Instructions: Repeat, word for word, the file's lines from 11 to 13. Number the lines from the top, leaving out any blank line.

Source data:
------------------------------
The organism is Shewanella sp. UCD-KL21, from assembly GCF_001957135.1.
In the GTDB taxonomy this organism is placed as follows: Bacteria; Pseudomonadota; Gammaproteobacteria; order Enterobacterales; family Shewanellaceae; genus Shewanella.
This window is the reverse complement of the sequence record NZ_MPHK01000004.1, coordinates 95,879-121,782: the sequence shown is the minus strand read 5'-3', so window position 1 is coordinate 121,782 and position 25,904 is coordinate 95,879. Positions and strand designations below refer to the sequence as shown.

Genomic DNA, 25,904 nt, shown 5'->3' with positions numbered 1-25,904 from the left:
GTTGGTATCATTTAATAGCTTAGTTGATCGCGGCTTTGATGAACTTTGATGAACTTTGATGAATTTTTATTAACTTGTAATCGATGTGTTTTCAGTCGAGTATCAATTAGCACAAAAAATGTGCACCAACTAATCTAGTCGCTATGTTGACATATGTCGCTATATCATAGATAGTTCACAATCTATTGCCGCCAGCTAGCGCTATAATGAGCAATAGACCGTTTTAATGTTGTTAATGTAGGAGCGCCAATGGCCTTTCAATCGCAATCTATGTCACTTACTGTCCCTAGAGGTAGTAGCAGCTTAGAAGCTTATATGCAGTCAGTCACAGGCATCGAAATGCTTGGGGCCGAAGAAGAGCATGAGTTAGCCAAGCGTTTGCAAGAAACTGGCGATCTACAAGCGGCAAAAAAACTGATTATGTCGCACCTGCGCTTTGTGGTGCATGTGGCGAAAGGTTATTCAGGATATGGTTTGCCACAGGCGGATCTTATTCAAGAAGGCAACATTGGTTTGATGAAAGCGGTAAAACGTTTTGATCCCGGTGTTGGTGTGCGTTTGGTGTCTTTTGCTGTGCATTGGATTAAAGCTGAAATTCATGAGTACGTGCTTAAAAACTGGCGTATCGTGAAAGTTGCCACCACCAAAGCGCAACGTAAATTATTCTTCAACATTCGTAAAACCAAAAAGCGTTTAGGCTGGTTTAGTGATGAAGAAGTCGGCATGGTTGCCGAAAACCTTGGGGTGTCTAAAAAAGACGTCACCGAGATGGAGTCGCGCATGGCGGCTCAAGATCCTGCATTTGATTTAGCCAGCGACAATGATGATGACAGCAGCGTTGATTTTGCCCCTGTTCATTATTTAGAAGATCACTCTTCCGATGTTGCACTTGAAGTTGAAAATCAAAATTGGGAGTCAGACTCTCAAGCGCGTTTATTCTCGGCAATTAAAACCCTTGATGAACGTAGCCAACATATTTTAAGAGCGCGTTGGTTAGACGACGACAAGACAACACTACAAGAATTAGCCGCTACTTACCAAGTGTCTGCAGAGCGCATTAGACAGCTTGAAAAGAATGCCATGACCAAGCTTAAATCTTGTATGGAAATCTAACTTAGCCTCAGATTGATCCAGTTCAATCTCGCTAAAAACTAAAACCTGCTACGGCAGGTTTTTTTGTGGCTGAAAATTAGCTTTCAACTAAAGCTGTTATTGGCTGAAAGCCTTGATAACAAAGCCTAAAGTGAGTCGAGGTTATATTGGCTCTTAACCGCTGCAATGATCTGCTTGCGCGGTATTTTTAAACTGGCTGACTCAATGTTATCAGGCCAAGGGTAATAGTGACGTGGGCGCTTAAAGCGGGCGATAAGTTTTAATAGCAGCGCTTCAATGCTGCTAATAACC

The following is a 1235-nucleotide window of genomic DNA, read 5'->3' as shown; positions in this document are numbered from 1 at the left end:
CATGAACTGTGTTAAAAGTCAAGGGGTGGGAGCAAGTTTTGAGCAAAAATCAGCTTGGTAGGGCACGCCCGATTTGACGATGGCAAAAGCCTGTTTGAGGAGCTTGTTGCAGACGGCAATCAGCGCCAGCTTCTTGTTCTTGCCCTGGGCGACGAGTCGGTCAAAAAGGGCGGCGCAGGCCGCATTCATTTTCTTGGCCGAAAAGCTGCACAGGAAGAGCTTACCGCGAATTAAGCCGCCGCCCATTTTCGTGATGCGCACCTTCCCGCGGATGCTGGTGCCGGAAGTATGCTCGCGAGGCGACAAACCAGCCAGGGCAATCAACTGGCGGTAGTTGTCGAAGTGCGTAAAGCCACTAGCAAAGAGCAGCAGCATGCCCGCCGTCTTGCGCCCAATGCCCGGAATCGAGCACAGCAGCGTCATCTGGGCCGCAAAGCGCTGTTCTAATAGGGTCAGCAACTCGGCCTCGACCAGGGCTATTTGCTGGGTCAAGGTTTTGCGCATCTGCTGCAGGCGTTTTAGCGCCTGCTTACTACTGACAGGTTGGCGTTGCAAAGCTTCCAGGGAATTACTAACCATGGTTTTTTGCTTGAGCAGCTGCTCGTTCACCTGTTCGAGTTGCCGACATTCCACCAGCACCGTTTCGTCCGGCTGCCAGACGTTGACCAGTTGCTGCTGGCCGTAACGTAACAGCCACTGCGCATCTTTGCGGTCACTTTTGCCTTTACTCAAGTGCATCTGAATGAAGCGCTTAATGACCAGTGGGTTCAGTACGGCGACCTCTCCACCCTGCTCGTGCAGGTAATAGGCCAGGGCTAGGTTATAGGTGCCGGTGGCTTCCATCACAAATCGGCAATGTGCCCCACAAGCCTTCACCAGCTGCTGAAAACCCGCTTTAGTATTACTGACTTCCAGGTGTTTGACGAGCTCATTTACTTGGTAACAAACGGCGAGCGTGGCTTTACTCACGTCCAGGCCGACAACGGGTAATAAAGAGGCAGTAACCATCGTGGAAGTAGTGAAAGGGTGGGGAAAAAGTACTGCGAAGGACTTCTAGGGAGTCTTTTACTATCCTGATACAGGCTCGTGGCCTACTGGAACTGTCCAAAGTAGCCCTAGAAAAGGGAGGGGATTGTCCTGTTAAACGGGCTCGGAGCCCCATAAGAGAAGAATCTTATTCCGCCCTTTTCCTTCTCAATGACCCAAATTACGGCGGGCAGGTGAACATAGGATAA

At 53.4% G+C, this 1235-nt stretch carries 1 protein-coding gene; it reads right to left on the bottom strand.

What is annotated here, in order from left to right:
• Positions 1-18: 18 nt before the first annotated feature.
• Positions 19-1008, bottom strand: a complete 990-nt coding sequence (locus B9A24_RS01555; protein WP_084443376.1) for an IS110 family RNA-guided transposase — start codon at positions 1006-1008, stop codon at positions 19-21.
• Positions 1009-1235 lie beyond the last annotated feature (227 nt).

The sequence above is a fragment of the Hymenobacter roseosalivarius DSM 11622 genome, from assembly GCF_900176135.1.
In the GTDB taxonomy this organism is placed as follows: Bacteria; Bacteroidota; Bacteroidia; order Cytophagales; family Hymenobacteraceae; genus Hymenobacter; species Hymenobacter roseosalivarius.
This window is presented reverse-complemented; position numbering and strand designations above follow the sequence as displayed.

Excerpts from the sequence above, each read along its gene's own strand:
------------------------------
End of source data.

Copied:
• Positions 19-1008, bottom strand: a complete 990-nt coding sequence (locus B9A24_RS01555; protein WP_084443376.1) for an IS110 family RNA-guided transposase — start codon at positions 1006-1008, stop codon at positions 19-21.
• Positions 1009-1235 lie beyond the last annotated feature (227 nt).

The sequence above is a fragment of the Hymenobacter roseosalivarius DSM 11622 genome, from assembly GCF_900176135.1.